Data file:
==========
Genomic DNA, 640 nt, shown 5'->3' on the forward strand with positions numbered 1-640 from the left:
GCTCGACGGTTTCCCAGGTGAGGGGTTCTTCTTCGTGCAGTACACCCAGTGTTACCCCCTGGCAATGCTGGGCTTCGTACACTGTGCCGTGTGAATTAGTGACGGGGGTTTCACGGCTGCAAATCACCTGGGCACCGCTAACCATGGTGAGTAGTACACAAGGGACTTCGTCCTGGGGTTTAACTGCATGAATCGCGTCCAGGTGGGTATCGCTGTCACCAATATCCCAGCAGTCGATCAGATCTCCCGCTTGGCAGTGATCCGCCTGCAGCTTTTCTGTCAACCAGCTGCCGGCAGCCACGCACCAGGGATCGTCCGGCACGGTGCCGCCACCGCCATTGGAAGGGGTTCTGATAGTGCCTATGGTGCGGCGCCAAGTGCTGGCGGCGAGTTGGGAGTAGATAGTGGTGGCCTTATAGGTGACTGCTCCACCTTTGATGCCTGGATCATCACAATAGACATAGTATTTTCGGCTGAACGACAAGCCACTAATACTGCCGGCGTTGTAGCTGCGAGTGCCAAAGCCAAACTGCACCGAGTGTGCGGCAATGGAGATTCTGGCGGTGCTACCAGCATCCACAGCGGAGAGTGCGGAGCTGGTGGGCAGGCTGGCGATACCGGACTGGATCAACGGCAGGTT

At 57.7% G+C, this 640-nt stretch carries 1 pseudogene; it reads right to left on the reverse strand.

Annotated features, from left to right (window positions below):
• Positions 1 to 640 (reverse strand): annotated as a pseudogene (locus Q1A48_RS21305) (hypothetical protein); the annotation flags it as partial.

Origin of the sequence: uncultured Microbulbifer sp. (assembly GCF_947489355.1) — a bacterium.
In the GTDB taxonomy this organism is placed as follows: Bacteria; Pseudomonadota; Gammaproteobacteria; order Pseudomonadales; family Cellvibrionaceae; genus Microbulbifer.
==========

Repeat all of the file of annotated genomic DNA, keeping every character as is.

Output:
Genomic DNA, 640 nt, shown 5'->3' on the forward strand with positions numbered 1-640 from the left:
GCTCGACGGTTTCCCAGGTGAGGGGTTCTTCTTCGTGCAGTACACCCAGTGTTACCCCCTGGCAATGCTGGGCTTCGTACACTGTGCCGTGTGAATTAGTGACGGGGGTTTCACGGCTGCAAATCACCTGGGCACCGCTAACCATGGTGAGTAGTACACAAGGGACTTCGTCCTGGGGTTTAACTGCATGAATCGCGTCCAGGTGGGTATCGCTGTCACCAATATCCCAGCAGTCGATCAGATCTCCCGCTTGGCAGTGATCCGCCTGCAGCTTTTCTGTCAACCAGCTGCCGGCAGCCACGCACCAGGGATCGTCCGGCACGGTGCCGCCACCGCCATTGGAAGGGGTTCTGATAGTGCCTATGGTGCGGCGCCAAGTGCTGGCGGCGAGTTGGGAGTAGATAGTGGTGGCCTTATAGGTGACTGCTCCACCTTTGATGCCTGGATCATCACAATAGACATAGTATTTTCGGCTGAACGACAAGCCACTAATACTGCCGGCGTTGTAGCTGCGAGTGCCAAAGCCAAACTGCACCGAGTGTGCGGCAATGGAGATTCTGGCGGTGCTACCAGCATCCACAGCGGAGAGTGCGGAGCTGGTGGGCAGGCTGGCGATACCGGACTGGATCAACGGCAGGTT

At 57.7% G+C, this 640-nt stretch carries 1 pseudogene; it reads right to left on the reverse strand.

Annotated features, from left to right (window positions below):
• Positions 1 to 640 (reverse strand): annotated as a pseudogene (locus Q1A48_RS21305) (hypothetical protein); the annotation flags it as partial.

Origin of the sequence: uncultured Microbulbifer sp. (assembly GCF_947489355.1) — a bacterium.
In the GTDB taxonomy this organism is placed as follows: Bacteria; Pseudomonadota; Gammaproteobacteria; order Pseudomonadales; family Cellvibrionaceae; genus Microbulbifer.